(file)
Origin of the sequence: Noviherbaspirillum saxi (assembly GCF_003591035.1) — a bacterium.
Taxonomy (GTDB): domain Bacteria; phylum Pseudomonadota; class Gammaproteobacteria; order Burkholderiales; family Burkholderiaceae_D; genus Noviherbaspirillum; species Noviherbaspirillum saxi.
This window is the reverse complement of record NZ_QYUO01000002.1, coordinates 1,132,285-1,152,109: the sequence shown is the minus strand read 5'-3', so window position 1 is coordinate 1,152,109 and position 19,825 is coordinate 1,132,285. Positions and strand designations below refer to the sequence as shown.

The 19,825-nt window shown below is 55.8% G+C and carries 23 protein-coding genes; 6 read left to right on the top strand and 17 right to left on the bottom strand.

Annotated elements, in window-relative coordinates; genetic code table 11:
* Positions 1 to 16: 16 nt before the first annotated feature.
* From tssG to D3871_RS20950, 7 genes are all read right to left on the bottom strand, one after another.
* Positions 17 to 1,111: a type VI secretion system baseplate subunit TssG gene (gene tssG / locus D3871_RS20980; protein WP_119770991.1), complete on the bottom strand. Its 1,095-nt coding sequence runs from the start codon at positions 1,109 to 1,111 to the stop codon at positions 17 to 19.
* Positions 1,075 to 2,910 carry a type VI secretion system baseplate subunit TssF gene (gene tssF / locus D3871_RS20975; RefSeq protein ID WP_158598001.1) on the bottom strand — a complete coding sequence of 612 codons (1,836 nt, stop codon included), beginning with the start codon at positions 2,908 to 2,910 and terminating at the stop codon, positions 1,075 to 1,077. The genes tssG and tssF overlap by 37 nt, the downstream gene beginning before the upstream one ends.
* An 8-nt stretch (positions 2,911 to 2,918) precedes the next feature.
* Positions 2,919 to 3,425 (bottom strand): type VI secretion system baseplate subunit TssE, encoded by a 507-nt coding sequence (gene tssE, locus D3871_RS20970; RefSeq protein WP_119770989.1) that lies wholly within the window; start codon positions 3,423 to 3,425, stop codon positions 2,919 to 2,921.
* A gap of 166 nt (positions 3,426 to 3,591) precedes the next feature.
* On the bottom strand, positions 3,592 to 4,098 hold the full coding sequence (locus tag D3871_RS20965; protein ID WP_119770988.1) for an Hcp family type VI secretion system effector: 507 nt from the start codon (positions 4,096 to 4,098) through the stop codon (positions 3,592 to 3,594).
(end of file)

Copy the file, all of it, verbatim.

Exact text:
Origin of the sequence: Noviherbaspirillum saxi (assembly GCF_003591035.1) — a bacterium.
Taxonomy (GTDB): domain Bacteria; phylum Pseudomonadota; class Gammaproteobacteria; order Burkholderiales; family Burkholderiaceae_D; genus Noviherbaspirillum; species Noviherbaspirillum saxi.
This window is the reverse complement of record NZ_QYUO01000002.1, coordinates 1,132,285-1,152,109: the sequence shown is the minus strand read 5'-3', so window position 1 is coordinate 1,152,109 and position 19,825 is coordinate 1,132,285. Positions and strand designations below refer to the sequence as shown.

The 19,825-nt window shown below is 55.8% G+C and carries 23 protein-coding genes; 6 read left to right on the top strand and 17 right to left on the bottom strand.

Annotated elements, in window-relative coordinates; genetic code table 11:
* Positions 1 to 16: 16 nt before the first annotated feature.
* From tssG to D3871_RS20950, 7 genes are all read right to left on the bottom strand, one after another.
* Positions 17 to 1,111: a type VI secretion system baseplate subunit TssG gene (gene tssG / locus D3871_RS20980; protein WP_119770991.1), complete on the bottom strand. Its 1,095-nt coding sequence runs from the start codon at positions 1,109 to 1,111 to the stop codon at positions 17 to 19.
* Positions 1,075 to 2,910 carry a type VI secretion system baseplate subunit TssF gene (gene tssF / locus D3871_RS20975; RefSeq protein ID WP_158598001.1) on the bottom strand — a complete coding sequence of 612 codons (1,836 nt, stop codon included), beginning with the start codon at positions 2,908 to 2,910 and terminating at the stop codon, positions 1,075 to 1,077. The genes tssG and tssF overlap by 37 nt, the downstream gene beginning before the upstream one ends.
* An 8-nt stretch (positions 2,911 to 2,918) precedes the next feature.
* Positions 2,919 to 3,425 (bottom strand): type VI secretion system baseplate subunit TssE, encoded by a 507-nt coding sequence (gene tssE, locus D3871_RS20970; RefSeq protein WP_119770989.1) that lies wholly within the window; start codon positions 3,423 to 3,425, stop codon positions 2,919 to 2,921.
* A gap of 166 nt (positions 3,426 to 3,591) precedes the next feature.
* On the bottom strand, positions 3,592 to 4,098 hold the full coding sequence (locus tag D3871_RS20965; protein ID WP_119770988.1) for an Hcp family type VI secretion system effector: 507 nt from the start codon (positions 4,096 to 4,098) through the stop codon (positions 3,592 to 3,594).